Power to issue order in urgent cases of nuisance or apprehended danger -
Chapter X Maintenance of Public Order and Tranquillity, According to Section 144 of the Code of Criminal Procedure Act 1973,
(1) In cases where, in the opinion of’ a District Magistrate, a Sub-divisional Magistrate or any other Executive Magistrate specially empowered by the State Government in this behalf, there is sufficient ground for proceeding under this section and immediate prevention or speedy remedy is desirable, such Magistrate may, by a written order stating the material fact of the case and served in the manner provided by section 134, direct any person to abstain from a certain act or to take certain order with respect to certain property in his possession or under his management, if such Magistrate considers that such direction is likely to prevent, or tends to prevent, obstruction, annoyance or injury to any person lawfully employed, or danger to human life, health or safety, or a disturbance of the public tranquility, or a riot, or an affray.
(2) An order under this section may, in cases of’ emergency or in cases where the circumstances do not admit of the serving in due time of a notice upon the person against whom the order is directed, be passed ex-parte.
(3) An order under this section may be directed to a particular individual, or to persons residing in a particular place or area, or to the public generally when frequenting or visiting a particular place or area.
(4) No order under this section shall remain in force for more than two months from the making thereof:
Provided that, if the State Government considers it necessary so to do for preventing danger to human life, health or safety or for preventing a riot or any, affray, it may by notification, direct that an order made by a Magistrate under this section shall remain in force for such further period not exceeding six months from the date on which the order made by the Magistrate would have, but for such order, expired, as it may specify in the said notification.
(5) Any Magistrate may, either on his own motion or on the application of any person aggrieved, rescind or alter any order made under this section, by himself or any Magistrate subordinate to him or by his predecessor-in-office.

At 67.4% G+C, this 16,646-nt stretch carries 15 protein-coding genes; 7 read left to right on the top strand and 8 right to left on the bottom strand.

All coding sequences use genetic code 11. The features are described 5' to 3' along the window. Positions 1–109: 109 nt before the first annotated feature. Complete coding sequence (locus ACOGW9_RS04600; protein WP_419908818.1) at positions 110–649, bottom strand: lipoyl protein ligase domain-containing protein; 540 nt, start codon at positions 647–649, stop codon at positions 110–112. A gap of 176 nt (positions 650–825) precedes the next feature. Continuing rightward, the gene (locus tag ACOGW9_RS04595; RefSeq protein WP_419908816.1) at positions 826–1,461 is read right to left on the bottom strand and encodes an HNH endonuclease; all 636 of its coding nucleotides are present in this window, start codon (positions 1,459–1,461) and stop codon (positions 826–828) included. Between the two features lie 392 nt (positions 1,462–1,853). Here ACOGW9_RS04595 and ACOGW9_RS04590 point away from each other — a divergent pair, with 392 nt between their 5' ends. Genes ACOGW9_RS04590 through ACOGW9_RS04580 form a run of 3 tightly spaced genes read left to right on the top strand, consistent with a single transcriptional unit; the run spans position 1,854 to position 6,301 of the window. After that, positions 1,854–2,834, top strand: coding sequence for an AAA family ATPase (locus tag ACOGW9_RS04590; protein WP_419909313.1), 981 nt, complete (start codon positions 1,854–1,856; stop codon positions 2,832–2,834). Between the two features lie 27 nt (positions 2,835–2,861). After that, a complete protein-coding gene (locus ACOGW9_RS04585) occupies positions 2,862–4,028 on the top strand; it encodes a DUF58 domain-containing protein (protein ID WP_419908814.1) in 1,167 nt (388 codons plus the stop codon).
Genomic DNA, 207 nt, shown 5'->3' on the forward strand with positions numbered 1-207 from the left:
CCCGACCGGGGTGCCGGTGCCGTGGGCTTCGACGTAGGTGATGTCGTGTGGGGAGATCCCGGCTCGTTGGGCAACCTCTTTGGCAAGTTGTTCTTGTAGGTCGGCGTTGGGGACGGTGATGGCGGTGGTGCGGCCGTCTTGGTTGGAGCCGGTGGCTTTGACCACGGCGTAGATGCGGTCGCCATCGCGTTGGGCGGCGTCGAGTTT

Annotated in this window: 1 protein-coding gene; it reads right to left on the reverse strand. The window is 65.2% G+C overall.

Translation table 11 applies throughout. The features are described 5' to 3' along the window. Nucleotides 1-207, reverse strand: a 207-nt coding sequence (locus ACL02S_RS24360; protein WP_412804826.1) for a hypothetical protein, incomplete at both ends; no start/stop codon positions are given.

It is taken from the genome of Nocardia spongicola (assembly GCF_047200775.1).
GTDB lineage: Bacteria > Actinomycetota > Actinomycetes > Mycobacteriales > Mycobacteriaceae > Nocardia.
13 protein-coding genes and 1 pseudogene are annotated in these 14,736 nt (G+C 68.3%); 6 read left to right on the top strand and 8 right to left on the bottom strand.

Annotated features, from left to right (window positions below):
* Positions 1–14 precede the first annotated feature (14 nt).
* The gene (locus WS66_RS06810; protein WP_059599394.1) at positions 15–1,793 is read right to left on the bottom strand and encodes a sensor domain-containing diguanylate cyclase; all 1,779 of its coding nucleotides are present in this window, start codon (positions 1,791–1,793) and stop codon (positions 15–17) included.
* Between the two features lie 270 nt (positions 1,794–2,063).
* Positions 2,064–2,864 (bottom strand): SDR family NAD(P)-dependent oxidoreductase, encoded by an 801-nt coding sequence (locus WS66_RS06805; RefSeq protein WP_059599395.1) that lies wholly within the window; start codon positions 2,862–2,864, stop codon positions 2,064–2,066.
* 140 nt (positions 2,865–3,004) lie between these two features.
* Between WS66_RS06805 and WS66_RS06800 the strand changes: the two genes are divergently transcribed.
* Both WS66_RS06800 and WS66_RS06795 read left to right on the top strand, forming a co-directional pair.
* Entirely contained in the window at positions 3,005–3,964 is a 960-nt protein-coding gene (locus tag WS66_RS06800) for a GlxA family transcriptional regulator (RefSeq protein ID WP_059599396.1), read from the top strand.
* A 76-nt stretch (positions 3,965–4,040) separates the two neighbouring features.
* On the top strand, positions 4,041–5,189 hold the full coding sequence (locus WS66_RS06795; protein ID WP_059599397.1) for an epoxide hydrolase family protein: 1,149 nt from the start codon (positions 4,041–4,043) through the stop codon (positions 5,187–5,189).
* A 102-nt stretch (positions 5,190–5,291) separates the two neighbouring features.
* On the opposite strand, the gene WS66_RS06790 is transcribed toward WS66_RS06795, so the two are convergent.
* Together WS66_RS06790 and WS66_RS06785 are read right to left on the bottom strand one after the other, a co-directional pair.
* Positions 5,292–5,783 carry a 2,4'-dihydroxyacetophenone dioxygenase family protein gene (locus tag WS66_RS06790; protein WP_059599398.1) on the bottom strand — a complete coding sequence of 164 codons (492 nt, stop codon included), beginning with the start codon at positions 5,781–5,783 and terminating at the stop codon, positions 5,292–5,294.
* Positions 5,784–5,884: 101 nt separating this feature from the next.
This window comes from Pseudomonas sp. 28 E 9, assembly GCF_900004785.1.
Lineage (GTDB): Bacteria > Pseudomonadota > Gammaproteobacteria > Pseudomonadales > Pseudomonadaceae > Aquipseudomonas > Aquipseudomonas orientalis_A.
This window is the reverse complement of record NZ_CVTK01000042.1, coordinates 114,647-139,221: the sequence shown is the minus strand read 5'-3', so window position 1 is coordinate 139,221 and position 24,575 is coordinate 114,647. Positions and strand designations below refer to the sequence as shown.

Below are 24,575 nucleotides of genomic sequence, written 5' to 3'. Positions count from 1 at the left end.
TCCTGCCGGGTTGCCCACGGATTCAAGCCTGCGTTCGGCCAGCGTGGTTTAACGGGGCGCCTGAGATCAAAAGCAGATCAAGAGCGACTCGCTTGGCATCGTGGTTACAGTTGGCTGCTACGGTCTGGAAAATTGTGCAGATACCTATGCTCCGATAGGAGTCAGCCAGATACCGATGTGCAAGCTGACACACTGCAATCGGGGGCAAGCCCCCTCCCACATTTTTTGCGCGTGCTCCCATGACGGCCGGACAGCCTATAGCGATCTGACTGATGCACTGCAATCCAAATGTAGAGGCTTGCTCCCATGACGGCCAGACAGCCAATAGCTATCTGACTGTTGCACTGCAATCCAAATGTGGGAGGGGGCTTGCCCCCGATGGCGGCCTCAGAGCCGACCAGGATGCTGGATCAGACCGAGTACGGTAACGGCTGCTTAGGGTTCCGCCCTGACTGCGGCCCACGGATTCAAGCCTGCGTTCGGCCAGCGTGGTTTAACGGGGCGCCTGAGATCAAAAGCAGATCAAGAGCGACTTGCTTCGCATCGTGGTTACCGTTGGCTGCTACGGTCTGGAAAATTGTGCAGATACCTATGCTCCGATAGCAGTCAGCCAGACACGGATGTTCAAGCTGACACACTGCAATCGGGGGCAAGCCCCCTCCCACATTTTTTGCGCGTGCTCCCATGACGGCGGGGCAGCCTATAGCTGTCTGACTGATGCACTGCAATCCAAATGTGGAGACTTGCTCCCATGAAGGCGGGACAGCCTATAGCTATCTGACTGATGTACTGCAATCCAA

(6) The State Government may either on its own motion or on the application of any person aggrieved, rescind or alter an order made by it under the proviso to sub-section (4).
(7) Where an application under subsection (5), or sub-section (6) is received, the Magistrate, or the State Government, as the case may be shall afford to the applicant an early opportunity of appearing before him or it, either in person or by pleader and showing cause against the order, and if the Magistrate or the State Government, as the case may be, rejects the application wholly or in part he or it shall record in writing the reasons for so doing.
Power to prohibit carrying arms in procession or mass drill or mass training with arms (Section 144A) -
(1) The District Magistrate may, whenever he considers it necessary so to do for the preservation of public peace or public safety or for the maintenance of public order, by a public notice or by order, prohibit in any area within the local limits of his jurisdiction, the carrying of arms in any procession or the organizing or holding of, or taking part in, any mass drill or mass training with arms in any public place.
(2) A public notice issued or an order made under this section may be directed to a particular person or to persons belonging to any community, party or organization.
(3) No public notice issued or an order made under this section shall remain in force for more than three months from the date on which it is issued or made.
(4) The State Government may, if it considers necessary so to do for the preservation of public peace or public safety or for the maintenance of public order, by notification, direct that a public notice issued or order made by the District Magistrate under this section shall remain in force for such further period not exceeding six months from the date on which such public notice or order was issued or made by the District Magistrate would have, but for such direction, expired, as it may specify in the said notification.
(5) The State Government may, subject to such control and directions as it may deem fit to impose, by general or special order, delegate its powers under sub-section (4) to the District Magistrate.
The word "arms" shall have the meaning assigned to it in section 153AA of the Indian Penal Code (45 of 1860).
1. Inserted by the Code of Criminal Procedure (Amendment) Act, 2005, with effect from a date yet to be notified.
Transfer of Criminal Cases and Appeals (Cr.P.C Section 406 to Section 408)
Special powers of High Court or Court of Session regarding bail
Difference between Parole and Probation